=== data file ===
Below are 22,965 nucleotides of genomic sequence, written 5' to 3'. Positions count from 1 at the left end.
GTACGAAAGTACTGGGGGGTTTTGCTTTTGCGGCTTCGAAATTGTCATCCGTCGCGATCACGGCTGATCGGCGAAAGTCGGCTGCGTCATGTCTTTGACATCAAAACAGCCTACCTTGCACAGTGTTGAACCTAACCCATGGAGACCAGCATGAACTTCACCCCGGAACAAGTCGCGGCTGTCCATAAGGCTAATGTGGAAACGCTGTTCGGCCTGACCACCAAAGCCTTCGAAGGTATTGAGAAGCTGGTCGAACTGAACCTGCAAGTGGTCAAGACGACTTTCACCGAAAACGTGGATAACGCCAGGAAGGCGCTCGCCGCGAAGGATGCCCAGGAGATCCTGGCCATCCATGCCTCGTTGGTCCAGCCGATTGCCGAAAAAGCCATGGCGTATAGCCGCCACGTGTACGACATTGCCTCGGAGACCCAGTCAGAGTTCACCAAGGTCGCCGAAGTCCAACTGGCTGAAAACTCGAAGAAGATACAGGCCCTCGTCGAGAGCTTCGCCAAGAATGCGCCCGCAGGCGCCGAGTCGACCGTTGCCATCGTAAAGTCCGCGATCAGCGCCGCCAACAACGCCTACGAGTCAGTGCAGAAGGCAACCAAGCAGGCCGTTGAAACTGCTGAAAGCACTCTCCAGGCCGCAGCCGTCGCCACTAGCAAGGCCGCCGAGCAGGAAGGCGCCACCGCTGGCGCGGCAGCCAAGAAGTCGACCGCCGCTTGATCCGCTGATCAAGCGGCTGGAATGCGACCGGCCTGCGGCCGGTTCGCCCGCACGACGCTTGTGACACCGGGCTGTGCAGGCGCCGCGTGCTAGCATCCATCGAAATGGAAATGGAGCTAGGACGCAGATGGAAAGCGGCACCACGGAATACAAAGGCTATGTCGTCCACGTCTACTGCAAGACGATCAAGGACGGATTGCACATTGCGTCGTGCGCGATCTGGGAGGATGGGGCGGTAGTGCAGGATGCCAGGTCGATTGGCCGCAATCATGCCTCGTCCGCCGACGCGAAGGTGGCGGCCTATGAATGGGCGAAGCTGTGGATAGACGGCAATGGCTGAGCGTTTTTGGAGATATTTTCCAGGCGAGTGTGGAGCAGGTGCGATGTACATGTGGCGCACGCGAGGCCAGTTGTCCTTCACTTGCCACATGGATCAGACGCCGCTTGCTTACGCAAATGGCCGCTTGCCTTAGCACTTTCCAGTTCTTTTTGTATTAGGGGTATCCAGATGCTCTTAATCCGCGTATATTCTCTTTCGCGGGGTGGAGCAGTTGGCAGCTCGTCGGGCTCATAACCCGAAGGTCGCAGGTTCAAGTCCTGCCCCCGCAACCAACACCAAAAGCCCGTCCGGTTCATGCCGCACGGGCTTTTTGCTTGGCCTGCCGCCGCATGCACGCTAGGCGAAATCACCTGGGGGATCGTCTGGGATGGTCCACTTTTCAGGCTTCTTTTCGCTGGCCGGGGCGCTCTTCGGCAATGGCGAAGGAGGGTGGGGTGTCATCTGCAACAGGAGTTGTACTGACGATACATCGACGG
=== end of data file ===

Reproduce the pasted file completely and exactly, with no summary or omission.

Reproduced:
Below are 22,965 nucleotides of genomic sequence, written 5' to 3'. Positions count from 1 at the left end.
GTACGAAAGTACTGGGGGGTTTTGCTTTTGCGGCTTCGAAATTGTCATCCGTCGCGATCACGGCTGATCGGCGAAAGTCGGCTGCGTCATGTCTTTGACATCAAAACAGCCTACCTTGCACAGTGTTGAACCTAACCCATGGAGACCAGCATGAACTTCACCCCGGAACAAGTCGCGGCTGTCCATAAGGCTAATGTGGAAACGCTGTTCGGCCTGACCACCAAAGCCTTCGAAGGTATTGAGAAGCTGGTCGAACTGAACCTGCAAGTGGTCAAGACGACTTTCACCGAAAACGTGGATAACGCCAGGAAGGCGCTCGCCGCGAAGGATGCCCAGGAGATCCTGGCCATCCATGCCTCGTTGGTCCAGCCGATTGCCGAAAAAGCCATGGCGTATAGCCGCCACGTGTACGACATTGCCTCGGAGACCCAGTCAGAGTTCACCAAGGTCGCCGAAGTCCAACTGGCTGAAAACTCGAAGAAGATACAGGCCCTCGTCGAGAGCTTCGCCAAGAATGCGCCCGCAGGCGCCGAGTCGACCGTTGCCATCGTAAAGTCCGCGATCAGCGCCGCCAACAACGCCTACGAGTCAGTGCAGAAGGCAACCAAGCAGGCCGTTGAAACTGCTGAAAGCACTCTCCAGGCCGCAGCCGTCGCCACTAGCAAGGCCGCCGAGCAGGAAGGCGCCACCGCTGGCGCGGCAGCCAAGAAGTCGACCGCCGCTTGATCCGCTGATCAAGCGGCTGGAATGCGACCGGCCTGCGGCCGGTTCGCCCGCACGACGCTTGTGACACCGGGCTGTGCAGGCGCCGCGTGCTAGCATCCATCGAAATGGAAATGGAGCTAGGACGCAGATGGAAAGCGGCACCACGGAATACAAAGGCTATGTCGTCCACGTCTACTGCAAGACGATCAAGGACGGATTGCACATTGCGTCGTGCGCGATCTGGGAGGATGGGGCGGTAGTGCAGGATGCCAGGTCGATTGGCCGCAATCATGCCTCGTCCGCCGACGCGAAGGTGGCGGCCTATGAATGGGCGAAGCTGTGGATAGACGGCAATGGCTGAGCGTTTTTGGAGATATTTTCCAGGCGAGTGTGGAGCAGGTGCGATGTACATGTGGCGCACGCGAGGCCAGTTGTCCTTCACTTGCCACATGGATCAGACGCCGCTTGCTTACGCAAATGGCCGCTTGCCTTAGCACTTTCCAGTTCTTTTTGTATTAGGGGTATCCAGATGCTCTTAATCCGCGTATATTCTCTTTCGCGGGGTGGAGCAGTTGGCAGCTCGTCGGGCTCATAACCCGAAGGTCGCAGGTTCAAGTCCTGCCCCCGCAACCAACACCAAAAGCCCGTCCGGTTCATGCCGCACGGGCTTTTTGCTTGGCCTGCCGCCGCATGCACGCTAGGCGAAATCACCTGGGGGATCGTCTGGGATGGTCCACTTTTCAGGCTTCTTTTCGCTGGCCGGGGCGCTCTTCGGCAATGGCGAAGGAGGGTGGGGTGTCATCTGCAACAGGAGTTGTACTGACGATACATCGACGG